In the summer of 2000, I found myself in California during the demonstrations surrounding the Republican National Convention in Philadelphia. Commercial news media and the websites of 24-hour news services offered some coverage of the convention proceedings, but only occasional glimpses of the protests in the streets. My access to information, however, was not tied to the lens of the network television cameras. The protestors and their allies had established a separate website that provided real-time reports and visual images of ongoing confrontations between protestors and police. (22)
Similarly, during the weeks of legal and political maneuvering surrounding the Florida ballots in the 2000 presidential election, I found that the most timely sources of information did not come from established national news media. Rather, I combined information from the constitutional law professors' email list and the right-wing "freerepublic.com" website, which encourages a dispersed array of "members" to post copies of news stories and public documents on a central bulletin board. (23) While I admit that constitutional law professors are not (yet) an insurgent social movement, and that the free republicans are more fellow travelers of the current administration than embattled outsiders, neither group is comprised primarily of mainstream political actors.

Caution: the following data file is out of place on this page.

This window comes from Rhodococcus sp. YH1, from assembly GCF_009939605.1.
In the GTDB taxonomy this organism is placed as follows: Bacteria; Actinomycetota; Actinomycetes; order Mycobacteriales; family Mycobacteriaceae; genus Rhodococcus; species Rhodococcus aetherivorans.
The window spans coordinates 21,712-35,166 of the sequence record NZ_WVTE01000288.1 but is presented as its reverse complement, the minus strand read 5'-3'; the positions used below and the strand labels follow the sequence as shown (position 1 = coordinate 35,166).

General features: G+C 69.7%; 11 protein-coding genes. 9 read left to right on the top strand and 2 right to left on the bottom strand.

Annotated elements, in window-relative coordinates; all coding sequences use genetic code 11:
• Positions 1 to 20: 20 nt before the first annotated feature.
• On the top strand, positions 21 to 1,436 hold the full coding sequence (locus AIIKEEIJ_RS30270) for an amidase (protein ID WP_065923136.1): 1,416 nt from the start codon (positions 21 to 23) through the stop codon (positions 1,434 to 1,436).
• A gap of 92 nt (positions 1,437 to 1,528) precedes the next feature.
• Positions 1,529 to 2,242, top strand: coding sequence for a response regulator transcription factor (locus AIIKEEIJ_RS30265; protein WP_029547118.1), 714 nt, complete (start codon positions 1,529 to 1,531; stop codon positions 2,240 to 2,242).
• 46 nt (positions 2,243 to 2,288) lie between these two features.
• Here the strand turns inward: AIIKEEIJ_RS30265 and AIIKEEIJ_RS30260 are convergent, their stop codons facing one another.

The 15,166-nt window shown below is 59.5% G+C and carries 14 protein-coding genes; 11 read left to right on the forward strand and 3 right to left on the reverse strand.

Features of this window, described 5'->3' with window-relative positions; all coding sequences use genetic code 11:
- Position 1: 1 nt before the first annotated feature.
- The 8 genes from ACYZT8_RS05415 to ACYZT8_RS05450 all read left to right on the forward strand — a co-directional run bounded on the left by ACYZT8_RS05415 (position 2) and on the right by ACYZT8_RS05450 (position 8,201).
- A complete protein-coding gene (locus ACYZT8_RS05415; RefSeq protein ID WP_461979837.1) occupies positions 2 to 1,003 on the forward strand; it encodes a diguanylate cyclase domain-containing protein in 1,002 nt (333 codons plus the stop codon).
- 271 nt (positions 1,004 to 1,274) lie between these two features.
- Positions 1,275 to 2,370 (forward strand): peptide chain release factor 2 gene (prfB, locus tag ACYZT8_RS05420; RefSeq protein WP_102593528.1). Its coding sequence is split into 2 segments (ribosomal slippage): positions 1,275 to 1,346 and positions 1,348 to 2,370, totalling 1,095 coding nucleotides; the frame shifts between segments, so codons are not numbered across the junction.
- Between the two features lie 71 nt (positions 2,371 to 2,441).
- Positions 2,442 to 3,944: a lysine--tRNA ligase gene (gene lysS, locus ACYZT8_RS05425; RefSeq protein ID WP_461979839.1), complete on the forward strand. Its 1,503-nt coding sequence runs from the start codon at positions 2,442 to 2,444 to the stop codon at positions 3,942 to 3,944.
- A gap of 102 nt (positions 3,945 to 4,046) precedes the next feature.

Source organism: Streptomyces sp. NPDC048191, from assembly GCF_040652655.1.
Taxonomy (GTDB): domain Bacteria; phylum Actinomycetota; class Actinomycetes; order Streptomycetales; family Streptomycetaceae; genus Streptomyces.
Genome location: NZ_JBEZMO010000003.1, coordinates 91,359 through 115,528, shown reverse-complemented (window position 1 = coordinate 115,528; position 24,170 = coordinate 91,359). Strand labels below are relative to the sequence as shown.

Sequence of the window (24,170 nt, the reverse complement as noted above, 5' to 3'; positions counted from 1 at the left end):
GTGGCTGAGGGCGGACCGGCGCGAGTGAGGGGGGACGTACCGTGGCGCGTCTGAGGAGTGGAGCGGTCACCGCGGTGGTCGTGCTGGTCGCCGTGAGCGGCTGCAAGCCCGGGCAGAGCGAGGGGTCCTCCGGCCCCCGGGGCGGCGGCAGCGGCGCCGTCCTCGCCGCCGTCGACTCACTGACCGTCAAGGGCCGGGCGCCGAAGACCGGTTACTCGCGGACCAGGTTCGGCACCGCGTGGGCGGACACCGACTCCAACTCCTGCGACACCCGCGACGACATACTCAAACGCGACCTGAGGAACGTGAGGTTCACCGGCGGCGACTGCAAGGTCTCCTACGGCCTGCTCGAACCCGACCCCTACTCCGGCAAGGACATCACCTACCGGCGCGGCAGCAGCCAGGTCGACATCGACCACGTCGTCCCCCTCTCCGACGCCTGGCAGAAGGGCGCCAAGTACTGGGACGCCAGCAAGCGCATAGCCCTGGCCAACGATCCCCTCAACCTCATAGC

The Web allows insurgent groups to make available a volume of information that could not conceivably have been carried by traditional media outlets. Thus, the Center for Responsive Politics posts an interactive list of contributors to political campaigns that can be searched by their contributing group, Political Action Committee (PAC), or industry, by candidate, or by contributor's zip code at its site, "opensecrets.org." In the years before the Internet, the group sold roughly 1000 copies of a far less detailed directory every year. At this point, the organization logs over 270,000 user sessions monthly. (24) Similarly, the Environmental Defense's website allows visitors to punch in their zip codes and discover the status of air and water pollution in their areas, along with the prevalence of lead contamination, waste disposal, and toxic waste sites, as well as the identity of local polluters and officials; (25) and the Home School Legal Defense Association provides state-by-state updates of proposed and pending legislation affecting home schooling. (26)